Counter-terrorism has never been funny business till ‘Operation Cupcake’. That’s what MI6’s attack on the al-Qaeda website is being called by the British press. According to reports, the spy agency hacked the site to damage a magazine that the Qaeda uses to recruit terrorists. The magazine had a bomb-making recipe titled ‘Make a bomb in the kitchen of you mom’ by ‘The AQ Chef’. When people downloaded the magazine, instead of the recipe they got a lot of incomprehensible computer code. The code was actually of a web page of recipes for ‘The Best Cupcakes in America’. It was published by the Ellen DeGeneres chat show. It’s a fantastically cheeky gesture at an utterly humourless lot of people. Except for The AQ Chef – he must have a funny bone to call himself that.
There have been a number of reports in the past few days that the next theatre of conflict is going to be the online world. The UK and the US have been preparing for cyber warfare by working on arsenals of cyber weapons for some years now. Last year the US appointed a four star general to take charge of Pentagon’s Cyber Command, a unit that launches and thwarts virtual attacks. According to this rather alarmist report, China uses the services of The Red Hackers Alliance to launch cyber attacks primarily against India. Recently the Guardian quoted General Jonathan Shaw, who has been drafted to head the UK’s defence cyber-operations group, saying that cyberspace meant “conflict without borders”.
The most recent cyber attack was, of course, Stuxnet, a worm that targeted Iran’s nuclear facilities. Israel is thought to be the most probable perpetrator of the attack.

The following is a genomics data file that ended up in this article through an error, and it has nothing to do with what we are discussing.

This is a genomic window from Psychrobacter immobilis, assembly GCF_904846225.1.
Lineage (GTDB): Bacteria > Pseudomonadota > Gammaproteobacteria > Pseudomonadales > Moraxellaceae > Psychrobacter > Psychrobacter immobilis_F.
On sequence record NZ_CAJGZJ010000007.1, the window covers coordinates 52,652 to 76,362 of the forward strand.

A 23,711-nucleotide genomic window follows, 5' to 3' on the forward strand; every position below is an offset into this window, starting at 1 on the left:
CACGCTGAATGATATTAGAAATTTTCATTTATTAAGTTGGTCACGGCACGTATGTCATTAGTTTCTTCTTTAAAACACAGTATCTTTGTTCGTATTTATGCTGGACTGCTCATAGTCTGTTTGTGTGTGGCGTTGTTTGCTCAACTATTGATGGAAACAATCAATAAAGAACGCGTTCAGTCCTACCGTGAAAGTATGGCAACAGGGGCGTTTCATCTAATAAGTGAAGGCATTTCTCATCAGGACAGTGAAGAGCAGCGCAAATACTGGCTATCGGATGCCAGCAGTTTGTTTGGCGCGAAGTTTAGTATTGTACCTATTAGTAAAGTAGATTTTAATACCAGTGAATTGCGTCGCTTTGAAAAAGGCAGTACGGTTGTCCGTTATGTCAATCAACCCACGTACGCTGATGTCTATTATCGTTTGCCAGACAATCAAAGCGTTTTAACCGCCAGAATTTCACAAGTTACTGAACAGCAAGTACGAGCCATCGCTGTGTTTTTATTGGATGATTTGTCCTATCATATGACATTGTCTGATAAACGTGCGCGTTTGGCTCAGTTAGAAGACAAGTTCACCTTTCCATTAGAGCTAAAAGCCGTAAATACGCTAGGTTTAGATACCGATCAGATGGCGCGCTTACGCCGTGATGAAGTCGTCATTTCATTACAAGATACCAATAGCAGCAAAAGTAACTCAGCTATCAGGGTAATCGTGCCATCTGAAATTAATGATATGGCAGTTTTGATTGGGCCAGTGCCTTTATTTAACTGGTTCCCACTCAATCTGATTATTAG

Now the script for cyber warfare has been written several times in science fiction. And this is another surreal case of life mirroring art. What does a cyber arsenal contain? Worms, viruses, all sorts of ‘deadly’ code designed to incapacitate systems, intangible weapons that cause tangible damage.
But there just might be a positive side to this. Cyber warfare might in the future preclude the use of conventional weapons, which cost a ridiculous amount of money and are rarely used. It’s a bit silly to be spending all that money for things whose purpose will remain a show of might. Instead, these virtual worms could act as effective, low cost deterrents. Also they wouldn’t require large military facilities. You don’t need acres of encampment to protect what can be stored in a pen drive. In India that would be most useful as then a lot of land can be freed for housing. In fact the army would become practically redundant because all you really need is a bunch of hackers and coders. And that’s not such a bad thing because this way, they can set themselves to more useful pursuits. At least in India, where militarywallahs spend their lives participating in mock drills and march-pasts. Then the world would be a more peaceful place and we’d all be as happy as cupcakes.